Tougher than the rest
Equipped to deal with either the city or mountainside, the new Land Rover Freelander takes the rough with the smooth, finds Mihai Alexandrescu
Being popular is a big issue for the younger generation.
In high school movies, the lengths people go to gain popularity are second in cruelty only to the clubbing of baby seals.
If you’re not popular in high-school, you will not get invited to parties nor will you get to ‘Frenchie’ with a cheerleader. Instead you will end up dressing up in magic Goblin robes around a Dungeons and Dragons board, in your bedroom, on your own, with no one else to share your pain with, except your own tears.
The demon of popularity among teenagers provokes a personality crisis in youngsters that leads them to routinely massacre each other in cafeterias. These geek-driven homicides are not provoked by gun-toting rap lyrics or Marilyn Manson’s lip-gloss, but because the captain of the football team has stuck the future murderer’s head in the toilet because of the way the geek’s acne was looking at him.
Kids are pretty messed-up in their constant drive for popularity. And when they grow up, this does not change.
This is present in the kind of cars they choose.
To look like a company director, you will want to drive an Audi A8.
To resemble a soccer player, you need a BMW X5 and if you are a young man who just received his license, you drive a Golf GTI with shiny wheels. These are the standards if you want to get noticed on the road – a forum as competitive in looks and style as the high school cafeteria.
Of course, there also are unpopular cars and that brings me to the new Land Rover Freelander.
Like its main competitor, the BMW X3, it also has some famous relatives: the suave and butch Range Rover - the Daniel Craig of SUVs and then, standing at the summit, is the Schwarzenegger of off-road, the Land Rover Discovery.
Having two popular big brothers has not helped the Freelander become famous. But the car does not crave the limelight of its siblings.
People who drive Freelanders do not visit top stylists, dress in Saville Row suits, rub shoulders with VIPs in Bamboo nor keep a young mistress in a flat in Dorobanti.
Instead, they are the kind of people who like mountain climbing without safety measures and ice-fishing at dawn in nothing but a T-shirt and boxer-shorts.
You might think that Freelander customers are not looking for nice interiors or sleek design, but they are as sensitive as any other driver. Of course they want to rest their backs against good quality materials and to look good when they cross mountain rivers and plough through swamps of mud - but they want it for the right price.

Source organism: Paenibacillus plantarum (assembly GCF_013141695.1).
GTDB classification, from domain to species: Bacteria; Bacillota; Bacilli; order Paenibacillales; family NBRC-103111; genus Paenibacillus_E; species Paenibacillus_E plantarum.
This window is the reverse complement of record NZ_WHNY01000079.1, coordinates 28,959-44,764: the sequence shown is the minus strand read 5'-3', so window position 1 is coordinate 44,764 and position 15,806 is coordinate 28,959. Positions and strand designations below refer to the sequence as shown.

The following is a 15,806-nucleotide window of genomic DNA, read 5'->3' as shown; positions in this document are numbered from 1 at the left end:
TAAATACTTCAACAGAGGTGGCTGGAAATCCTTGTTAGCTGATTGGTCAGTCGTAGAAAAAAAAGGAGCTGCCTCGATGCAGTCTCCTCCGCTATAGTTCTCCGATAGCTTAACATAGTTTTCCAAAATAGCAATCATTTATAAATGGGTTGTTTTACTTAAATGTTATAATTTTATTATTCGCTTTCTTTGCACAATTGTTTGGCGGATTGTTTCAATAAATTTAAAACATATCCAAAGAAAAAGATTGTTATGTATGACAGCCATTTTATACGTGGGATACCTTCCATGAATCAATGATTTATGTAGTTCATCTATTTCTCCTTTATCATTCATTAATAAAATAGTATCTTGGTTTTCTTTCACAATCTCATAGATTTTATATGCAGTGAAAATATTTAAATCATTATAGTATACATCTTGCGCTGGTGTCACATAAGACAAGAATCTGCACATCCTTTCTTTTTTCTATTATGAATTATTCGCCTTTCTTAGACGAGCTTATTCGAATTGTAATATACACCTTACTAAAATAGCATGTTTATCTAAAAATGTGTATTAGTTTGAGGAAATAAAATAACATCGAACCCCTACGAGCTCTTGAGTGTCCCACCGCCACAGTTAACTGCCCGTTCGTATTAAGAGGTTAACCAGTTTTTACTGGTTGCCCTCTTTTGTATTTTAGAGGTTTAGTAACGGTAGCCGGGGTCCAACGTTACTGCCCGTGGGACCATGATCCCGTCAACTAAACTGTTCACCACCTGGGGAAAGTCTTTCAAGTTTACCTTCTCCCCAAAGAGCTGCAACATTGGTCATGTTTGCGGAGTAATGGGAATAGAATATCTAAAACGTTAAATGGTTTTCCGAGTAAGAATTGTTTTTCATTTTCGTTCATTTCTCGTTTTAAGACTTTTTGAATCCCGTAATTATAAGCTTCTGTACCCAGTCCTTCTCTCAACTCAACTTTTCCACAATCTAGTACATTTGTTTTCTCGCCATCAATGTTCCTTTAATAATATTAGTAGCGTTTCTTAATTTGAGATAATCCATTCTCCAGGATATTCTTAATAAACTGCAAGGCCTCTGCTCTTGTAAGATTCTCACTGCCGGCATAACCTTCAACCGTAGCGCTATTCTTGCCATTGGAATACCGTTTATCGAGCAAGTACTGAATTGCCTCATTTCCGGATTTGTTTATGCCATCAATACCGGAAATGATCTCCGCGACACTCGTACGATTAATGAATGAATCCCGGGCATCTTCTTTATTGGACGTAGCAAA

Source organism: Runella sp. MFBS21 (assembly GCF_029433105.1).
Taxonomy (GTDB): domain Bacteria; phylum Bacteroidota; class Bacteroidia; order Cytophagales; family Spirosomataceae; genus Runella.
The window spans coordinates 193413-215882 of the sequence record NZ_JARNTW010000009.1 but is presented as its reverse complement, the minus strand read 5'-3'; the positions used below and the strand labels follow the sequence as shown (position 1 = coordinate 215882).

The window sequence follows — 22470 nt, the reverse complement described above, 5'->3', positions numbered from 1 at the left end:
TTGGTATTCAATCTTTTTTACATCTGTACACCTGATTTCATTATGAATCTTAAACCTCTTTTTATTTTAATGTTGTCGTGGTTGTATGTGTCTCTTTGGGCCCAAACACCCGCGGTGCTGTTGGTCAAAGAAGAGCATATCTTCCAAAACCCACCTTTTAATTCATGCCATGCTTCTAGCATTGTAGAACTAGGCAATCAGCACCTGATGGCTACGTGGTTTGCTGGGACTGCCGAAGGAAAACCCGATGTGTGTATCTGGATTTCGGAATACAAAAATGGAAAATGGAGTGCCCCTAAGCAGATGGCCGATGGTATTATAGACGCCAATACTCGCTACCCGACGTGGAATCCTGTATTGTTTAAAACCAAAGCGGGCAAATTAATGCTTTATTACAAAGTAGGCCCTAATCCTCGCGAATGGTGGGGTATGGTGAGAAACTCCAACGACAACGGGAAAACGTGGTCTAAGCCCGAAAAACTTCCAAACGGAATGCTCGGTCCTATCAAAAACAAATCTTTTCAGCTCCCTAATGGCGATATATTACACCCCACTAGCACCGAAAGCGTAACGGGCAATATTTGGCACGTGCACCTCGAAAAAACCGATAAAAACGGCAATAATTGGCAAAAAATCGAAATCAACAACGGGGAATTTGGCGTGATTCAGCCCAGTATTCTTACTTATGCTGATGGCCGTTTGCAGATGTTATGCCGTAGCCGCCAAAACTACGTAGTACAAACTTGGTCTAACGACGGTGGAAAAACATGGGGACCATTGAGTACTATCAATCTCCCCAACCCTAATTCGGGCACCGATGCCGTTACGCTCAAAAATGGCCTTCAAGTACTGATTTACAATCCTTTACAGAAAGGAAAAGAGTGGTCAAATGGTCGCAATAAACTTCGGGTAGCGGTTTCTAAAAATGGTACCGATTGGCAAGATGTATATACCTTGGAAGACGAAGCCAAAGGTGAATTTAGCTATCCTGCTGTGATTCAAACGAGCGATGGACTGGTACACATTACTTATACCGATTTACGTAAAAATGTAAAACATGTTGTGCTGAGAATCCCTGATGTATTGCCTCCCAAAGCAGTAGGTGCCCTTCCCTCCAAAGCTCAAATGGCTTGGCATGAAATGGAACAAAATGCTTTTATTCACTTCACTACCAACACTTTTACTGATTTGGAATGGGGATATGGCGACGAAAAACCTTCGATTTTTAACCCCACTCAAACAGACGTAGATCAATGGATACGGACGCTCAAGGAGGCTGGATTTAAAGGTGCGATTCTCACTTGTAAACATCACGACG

The model we tested costs just over 40,000 Euro and had lots of gadgets, starting from high tech 4X4 system and ending with a start engine button.
It also looks much more better than its predecessor.
I could say that it has “fresh and dynamic exterior design-chiselled, geometric and simple” but that would sound like a press release. To give you a better idea, it looks like Courtney Love after she had a few drinks – beautiful but dangerous.
The engine was a 2.2 litre diesel of 160 BHP (Brake Horse Power) attached to a six speed manual that even felt sporty. It accelerates from 0 to 100 km/h in two days but it is very rewarding when it comes to driving accommodation. Usually to try and compromise a tall 4X4 after driving a normal car in town is like getting used to parachuting from a plane. In the Freelander though, it is about as hard to accommodate as sharing a bed with the Pussycat Dolls.
The steering is light, the clutch is soft and the gearbox is like cutting through butter: it’s so easy to drive.
On tough land the car feels very confident taking on any pothole or hill, but it’s not as hardcore as the Discovery. Still, the Freelander keeps on going when its main competitors will stop marching forward.
Inside, the car is much more spacious than you can expect and it took some premium design features from the luxurious Range Rover. It now has an English sense of refinery and sophistication.
That being said, the new Land Rover Freelander called the LR2 is very good value for money and if you are the type of person who wants to drive unnoticed through town and your kids’ school stands on top of a cliff, this car offers what you are looking for .
|Engine: 2.2 litre diesel, 160 BHP, 400 Nm of torque
Gearbox: Six speed manual
Transmission: Permanent 4X4, Terrain Response
Acceleration: 11.4 seconds
Price: 41,105 Euro DDP
Consumption: 11 litres mixed consumption on test (7.5 as claimed by the manufacturer)
Suited for: People who like adrenaline rushes and those with hobbies other than golf.
The optional spare wheel will
shrink the boot
The interior styling is much like the exterior. Edgy and simple